(E*pon"y*my) n. [Gr. a surname given after some person or thing.] The derivation of the
name of a race, tribe, etc., from that of a fabulous hero, progenitor, etc.
(||Ep`o*öph"o*ron) n. [NL., from Gr. 'epi` upon + egg + fe`rein to bear.] (Anat.) See Parovarium.
(Ep"o*pee` ||Ep`o*p"ia) n. [F. épopée, Gr. 'e`pos song + to make. See Epos.] An epic poem; epic
(Ep"opt) n. [Gr. one initiated into the Eleusinian mysteries.] One instructed in the mysteries of a
secret system. Carlyle.
(||Ep"os) n. [L., fr. Gr. .] An epic.
(Ep`o*ta"tion) n. [L. epotare, epotatum, to drink; e out + potare to drink.] A drinking up; a
quaffing. [Obs.] Feltham.
n. [F.] (Gun.) An apparatus for testing or proving the strength of gunpowder.
(Ep"som*ite) n. Native sulphate of magnesia or Epsom salt.
(Ep"som salts` or salt`) . (Med.) Sulphate of magnesia having cathartic qualities; originally
prepared by boiling down the mineral waters at Epsom, England, whence the name; afterwards prepared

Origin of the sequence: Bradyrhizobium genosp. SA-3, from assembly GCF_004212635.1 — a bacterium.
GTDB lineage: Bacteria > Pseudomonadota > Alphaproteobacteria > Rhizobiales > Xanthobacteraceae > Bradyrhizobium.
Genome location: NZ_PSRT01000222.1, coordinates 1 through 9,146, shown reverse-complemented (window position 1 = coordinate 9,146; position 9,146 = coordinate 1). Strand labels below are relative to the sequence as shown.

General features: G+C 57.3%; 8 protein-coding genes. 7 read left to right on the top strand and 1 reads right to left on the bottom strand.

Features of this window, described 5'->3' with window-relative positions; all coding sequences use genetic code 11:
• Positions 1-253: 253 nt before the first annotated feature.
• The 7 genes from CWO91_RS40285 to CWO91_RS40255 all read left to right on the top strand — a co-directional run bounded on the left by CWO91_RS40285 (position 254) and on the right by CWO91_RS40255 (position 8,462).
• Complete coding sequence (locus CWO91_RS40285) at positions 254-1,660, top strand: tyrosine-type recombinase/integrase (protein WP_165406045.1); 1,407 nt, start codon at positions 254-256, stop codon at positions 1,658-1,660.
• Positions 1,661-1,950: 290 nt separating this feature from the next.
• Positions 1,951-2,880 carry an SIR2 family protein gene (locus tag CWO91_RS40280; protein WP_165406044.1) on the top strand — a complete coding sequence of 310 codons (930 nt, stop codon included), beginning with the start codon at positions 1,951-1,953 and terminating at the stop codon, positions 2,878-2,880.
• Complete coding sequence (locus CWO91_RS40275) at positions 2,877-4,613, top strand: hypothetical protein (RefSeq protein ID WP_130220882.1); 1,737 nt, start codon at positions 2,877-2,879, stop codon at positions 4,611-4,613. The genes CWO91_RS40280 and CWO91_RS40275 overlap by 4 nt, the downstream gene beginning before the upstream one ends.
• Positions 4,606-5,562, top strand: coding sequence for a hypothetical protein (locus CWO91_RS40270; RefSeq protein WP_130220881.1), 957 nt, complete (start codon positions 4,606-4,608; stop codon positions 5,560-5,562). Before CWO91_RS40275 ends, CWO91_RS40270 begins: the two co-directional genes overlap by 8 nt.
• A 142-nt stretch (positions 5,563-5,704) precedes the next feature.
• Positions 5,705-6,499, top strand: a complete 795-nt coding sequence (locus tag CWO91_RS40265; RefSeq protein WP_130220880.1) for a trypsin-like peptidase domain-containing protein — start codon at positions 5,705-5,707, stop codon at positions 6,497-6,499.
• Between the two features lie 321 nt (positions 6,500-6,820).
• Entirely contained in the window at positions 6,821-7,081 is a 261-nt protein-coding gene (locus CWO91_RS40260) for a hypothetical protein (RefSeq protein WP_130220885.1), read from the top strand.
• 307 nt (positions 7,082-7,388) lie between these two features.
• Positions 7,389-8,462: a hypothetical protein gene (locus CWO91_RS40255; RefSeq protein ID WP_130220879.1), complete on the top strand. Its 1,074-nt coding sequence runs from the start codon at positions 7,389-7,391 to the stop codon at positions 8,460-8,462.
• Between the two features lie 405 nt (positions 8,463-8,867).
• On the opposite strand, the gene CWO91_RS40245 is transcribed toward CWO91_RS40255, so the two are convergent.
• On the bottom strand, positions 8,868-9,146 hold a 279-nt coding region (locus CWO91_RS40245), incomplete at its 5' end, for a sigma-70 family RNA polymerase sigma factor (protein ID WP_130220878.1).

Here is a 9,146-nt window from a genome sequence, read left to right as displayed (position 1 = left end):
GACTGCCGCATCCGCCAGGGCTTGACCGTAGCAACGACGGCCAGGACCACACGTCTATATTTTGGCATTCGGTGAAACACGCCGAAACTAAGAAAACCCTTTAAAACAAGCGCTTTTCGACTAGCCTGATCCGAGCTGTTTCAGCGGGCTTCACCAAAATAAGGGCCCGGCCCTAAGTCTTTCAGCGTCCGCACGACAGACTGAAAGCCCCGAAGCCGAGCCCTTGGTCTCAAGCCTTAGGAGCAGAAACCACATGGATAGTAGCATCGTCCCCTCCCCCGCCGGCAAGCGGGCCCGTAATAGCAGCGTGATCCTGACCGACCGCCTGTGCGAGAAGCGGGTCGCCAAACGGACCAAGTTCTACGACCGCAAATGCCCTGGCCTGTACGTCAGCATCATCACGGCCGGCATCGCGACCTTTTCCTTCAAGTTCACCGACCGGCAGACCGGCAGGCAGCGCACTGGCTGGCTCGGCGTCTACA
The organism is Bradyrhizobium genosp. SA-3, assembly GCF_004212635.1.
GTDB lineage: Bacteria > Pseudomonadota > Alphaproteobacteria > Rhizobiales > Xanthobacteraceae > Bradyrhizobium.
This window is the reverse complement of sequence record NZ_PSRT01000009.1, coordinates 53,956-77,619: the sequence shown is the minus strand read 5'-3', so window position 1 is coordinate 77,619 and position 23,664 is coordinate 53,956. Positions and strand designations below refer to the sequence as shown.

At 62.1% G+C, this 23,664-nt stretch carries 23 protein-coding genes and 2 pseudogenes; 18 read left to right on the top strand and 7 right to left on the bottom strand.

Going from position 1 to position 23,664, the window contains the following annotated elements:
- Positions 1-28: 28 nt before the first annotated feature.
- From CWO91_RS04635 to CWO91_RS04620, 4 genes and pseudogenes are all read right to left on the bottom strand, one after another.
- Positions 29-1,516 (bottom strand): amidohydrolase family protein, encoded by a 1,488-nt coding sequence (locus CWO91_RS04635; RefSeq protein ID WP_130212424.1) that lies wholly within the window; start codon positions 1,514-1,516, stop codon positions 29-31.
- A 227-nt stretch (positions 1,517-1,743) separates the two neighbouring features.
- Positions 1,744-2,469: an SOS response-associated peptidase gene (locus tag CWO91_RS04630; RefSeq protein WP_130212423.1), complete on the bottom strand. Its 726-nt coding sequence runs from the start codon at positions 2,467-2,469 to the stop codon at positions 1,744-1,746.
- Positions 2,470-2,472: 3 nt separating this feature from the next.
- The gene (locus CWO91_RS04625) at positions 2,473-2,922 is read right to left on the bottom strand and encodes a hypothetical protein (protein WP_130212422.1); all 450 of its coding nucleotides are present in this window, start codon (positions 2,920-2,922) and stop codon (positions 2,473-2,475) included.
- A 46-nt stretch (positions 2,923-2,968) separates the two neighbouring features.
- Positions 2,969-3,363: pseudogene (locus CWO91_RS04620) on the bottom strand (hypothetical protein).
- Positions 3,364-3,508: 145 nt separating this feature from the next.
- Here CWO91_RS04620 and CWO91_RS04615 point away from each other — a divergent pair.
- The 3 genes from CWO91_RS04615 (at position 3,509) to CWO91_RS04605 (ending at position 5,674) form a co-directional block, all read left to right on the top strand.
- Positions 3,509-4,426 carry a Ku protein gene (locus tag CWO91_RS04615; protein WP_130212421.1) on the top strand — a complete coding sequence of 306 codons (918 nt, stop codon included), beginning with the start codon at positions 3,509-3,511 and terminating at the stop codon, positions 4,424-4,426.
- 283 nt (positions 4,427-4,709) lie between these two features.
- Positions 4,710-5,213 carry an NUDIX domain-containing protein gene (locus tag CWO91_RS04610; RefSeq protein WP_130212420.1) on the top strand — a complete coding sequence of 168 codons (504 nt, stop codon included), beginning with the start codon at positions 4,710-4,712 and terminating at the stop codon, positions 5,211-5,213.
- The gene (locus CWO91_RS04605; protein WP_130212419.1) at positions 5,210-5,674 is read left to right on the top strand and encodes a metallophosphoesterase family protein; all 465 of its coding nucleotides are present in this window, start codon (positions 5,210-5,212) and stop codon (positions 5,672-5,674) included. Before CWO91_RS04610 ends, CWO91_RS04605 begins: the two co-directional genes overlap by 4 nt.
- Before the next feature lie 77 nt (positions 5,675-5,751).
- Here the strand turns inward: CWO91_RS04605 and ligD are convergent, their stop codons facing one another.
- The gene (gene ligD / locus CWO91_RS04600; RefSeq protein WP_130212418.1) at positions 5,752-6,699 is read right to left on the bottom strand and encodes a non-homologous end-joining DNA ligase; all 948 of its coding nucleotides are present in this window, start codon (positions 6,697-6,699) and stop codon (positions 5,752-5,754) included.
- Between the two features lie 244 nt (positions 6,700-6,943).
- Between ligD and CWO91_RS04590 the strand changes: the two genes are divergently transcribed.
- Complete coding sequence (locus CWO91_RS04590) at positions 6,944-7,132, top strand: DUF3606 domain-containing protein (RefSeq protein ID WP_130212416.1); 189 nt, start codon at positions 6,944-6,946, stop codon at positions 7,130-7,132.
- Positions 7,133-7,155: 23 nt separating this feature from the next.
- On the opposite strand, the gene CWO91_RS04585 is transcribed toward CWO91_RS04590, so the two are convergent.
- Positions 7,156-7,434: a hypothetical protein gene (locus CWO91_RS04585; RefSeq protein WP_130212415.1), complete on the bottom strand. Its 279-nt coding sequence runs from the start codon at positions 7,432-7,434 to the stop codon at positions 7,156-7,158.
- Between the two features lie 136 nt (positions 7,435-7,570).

from sea water; but now from certain minerals, as from siliceous hydrate of magnesia.
(Ep"u*la*ry) a. [L. epularis, fr. epulum a feast: cf. F. épulaire.] Of or pertaining to a feast or
banquet. [Obs.] Smart.
(Ep`u*la"tion) n. [L. epulatio.] A feasting or feast; banquet. [Obs.] Sir T. Browne.
(||E*pu"lis) n. [NL., fr. Gr. a gumboil; Gr. 'epi` upon + gums.] (Med.) A hard tumor developed
from the gums.
(Ep"u*lose`) a. [L. epulum a feast.] Feasting to excess. [Obs.]
(Ep`u*los"i*ty) n. A feasting to excess. [Obs.]
(Ep`u*lot"ic) a. [Gr. fr. to scar over or heal; 'epi` upon, over + whole.] Promoting the skinning
over or healing of sores; as, an epulotic ointment. n. An epulotic agent.
(Ep`u*ra"tion) n. [L. e out, quite + purare to purify, purus pure.] Purification.
n. [F.] (Fine Arts) A draught or model from which to build; especially, one of the full size
of the work to be done; a detailed drawing.
(E`qua*bil"i*ty) n. [L. aequabilitas, fr. aequabilis. See Equable.] The quality or condition
of being equable; evenness or uniformity; as, equability of temperature; the equability of the mind.
For the celestial bodies, the equability and constancy of their motions argue them ordained by wisdom.Ray.
(E"qua*ble) a. [L. aequabilis, fr. aequare to make level or equal, fr. aequus even, equal.
1. Equal and uniform; continuing the same at different times; said of motion, and the like; uniform in
surface; smooth; as, an equable plain or globe.
2. Uniform in action or intensity; not variable or changing; said of the feelings or temper.